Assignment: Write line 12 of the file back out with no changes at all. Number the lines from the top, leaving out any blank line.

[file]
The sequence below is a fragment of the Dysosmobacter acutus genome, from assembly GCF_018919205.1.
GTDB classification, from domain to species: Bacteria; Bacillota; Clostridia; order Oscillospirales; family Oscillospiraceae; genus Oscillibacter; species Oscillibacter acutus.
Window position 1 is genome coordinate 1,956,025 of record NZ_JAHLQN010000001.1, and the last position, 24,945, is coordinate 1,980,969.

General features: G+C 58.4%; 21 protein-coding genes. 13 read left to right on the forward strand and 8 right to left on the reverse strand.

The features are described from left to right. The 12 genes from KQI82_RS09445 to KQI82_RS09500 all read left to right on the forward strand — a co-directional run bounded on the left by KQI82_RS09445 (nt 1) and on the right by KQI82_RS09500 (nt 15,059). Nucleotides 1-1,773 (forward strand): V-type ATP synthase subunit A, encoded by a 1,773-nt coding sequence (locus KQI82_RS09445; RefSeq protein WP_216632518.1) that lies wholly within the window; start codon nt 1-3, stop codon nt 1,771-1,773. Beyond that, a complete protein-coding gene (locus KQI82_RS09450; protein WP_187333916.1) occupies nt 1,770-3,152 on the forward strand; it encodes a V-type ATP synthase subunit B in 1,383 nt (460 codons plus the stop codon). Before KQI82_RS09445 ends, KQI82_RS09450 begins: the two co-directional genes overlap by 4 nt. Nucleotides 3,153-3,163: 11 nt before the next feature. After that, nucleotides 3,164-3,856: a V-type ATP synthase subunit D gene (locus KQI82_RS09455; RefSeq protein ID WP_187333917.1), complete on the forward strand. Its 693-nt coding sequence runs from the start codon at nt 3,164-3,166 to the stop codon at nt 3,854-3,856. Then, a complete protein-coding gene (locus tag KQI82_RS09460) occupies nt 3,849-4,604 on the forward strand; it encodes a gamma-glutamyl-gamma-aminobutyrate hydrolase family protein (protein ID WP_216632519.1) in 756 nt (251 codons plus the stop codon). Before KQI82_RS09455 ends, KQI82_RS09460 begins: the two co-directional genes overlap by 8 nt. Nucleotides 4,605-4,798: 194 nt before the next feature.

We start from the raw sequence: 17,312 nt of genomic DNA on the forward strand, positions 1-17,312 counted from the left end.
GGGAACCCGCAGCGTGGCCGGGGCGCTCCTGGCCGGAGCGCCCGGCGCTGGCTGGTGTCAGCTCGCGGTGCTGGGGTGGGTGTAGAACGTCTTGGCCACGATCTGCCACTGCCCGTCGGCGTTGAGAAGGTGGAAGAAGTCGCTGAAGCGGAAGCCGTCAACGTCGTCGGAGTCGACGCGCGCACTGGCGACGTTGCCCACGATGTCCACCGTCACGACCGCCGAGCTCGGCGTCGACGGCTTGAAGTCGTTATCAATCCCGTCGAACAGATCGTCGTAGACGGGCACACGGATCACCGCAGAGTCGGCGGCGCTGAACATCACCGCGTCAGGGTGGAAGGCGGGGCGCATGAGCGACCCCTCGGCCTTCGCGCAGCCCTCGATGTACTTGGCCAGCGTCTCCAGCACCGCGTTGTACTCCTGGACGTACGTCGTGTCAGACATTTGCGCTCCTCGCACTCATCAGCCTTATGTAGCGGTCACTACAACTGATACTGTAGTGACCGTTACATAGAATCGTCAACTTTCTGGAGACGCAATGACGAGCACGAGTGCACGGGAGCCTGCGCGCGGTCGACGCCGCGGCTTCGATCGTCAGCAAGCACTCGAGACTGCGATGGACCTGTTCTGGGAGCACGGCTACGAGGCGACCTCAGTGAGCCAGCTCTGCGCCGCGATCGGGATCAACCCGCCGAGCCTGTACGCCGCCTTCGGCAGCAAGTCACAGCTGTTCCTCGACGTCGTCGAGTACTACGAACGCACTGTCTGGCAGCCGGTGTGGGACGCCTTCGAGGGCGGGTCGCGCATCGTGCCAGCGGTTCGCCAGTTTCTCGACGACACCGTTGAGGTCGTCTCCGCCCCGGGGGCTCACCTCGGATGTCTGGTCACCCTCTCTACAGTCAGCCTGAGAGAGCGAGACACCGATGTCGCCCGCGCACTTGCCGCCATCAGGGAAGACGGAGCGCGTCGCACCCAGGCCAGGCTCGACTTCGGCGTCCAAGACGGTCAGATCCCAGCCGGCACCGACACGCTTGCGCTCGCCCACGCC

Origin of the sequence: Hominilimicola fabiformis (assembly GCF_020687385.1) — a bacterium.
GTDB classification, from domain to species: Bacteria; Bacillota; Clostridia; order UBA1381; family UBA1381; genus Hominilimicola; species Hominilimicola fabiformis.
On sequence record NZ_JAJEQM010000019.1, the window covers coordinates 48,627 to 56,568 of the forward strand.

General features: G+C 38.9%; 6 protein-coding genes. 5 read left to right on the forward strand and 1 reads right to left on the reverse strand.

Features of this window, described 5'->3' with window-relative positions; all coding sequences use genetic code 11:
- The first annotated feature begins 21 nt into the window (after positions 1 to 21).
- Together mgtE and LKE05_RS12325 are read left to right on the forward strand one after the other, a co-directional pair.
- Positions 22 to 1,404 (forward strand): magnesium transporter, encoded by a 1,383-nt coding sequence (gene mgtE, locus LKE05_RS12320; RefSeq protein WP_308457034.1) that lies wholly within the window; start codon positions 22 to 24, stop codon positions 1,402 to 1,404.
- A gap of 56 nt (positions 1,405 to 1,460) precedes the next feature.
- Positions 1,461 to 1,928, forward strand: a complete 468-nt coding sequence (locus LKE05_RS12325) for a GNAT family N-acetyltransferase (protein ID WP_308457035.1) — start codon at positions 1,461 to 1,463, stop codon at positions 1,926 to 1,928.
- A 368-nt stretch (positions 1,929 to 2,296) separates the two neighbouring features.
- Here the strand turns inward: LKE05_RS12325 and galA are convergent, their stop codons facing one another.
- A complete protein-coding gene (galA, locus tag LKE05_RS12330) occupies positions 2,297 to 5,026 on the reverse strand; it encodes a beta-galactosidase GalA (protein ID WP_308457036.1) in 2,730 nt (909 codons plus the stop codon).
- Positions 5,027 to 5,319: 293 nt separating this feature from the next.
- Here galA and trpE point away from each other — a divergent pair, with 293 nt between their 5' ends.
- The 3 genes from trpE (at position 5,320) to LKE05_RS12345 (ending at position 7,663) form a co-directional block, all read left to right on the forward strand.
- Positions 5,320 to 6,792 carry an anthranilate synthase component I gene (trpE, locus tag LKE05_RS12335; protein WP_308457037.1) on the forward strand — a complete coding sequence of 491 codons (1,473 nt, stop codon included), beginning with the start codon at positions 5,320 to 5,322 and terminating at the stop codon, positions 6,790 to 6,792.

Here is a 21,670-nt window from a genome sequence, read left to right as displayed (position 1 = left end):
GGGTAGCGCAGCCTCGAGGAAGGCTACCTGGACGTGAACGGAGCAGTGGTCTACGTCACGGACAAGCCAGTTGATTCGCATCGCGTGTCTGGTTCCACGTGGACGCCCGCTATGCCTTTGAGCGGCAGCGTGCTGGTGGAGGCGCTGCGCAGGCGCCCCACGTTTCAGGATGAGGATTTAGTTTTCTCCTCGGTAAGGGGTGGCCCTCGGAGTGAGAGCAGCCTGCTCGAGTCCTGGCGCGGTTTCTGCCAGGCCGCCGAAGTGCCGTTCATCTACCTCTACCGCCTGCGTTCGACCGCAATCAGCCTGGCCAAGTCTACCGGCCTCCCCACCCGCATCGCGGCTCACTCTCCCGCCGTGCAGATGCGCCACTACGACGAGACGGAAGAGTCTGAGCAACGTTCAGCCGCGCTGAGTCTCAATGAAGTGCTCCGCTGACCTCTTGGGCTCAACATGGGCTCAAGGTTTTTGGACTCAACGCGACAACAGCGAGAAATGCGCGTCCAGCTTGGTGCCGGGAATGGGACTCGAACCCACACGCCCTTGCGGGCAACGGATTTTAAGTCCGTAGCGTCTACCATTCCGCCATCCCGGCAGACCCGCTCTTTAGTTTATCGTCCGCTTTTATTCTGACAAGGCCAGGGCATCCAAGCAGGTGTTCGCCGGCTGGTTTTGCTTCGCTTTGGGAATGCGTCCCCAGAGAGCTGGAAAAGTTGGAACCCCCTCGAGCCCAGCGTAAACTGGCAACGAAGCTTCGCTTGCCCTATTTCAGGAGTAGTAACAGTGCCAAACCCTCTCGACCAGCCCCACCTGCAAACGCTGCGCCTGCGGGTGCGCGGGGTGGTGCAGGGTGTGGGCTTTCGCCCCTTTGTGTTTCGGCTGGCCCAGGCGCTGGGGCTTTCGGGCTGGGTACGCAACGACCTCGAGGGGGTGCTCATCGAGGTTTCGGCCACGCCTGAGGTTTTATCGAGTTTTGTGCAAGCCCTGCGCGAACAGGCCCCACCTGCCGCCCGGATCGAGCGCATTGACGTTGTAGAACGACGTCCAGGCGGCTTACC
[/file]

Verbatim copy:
Features of this window, described 5'->3' with window-relative positions; all coding sequences use genetic code 11: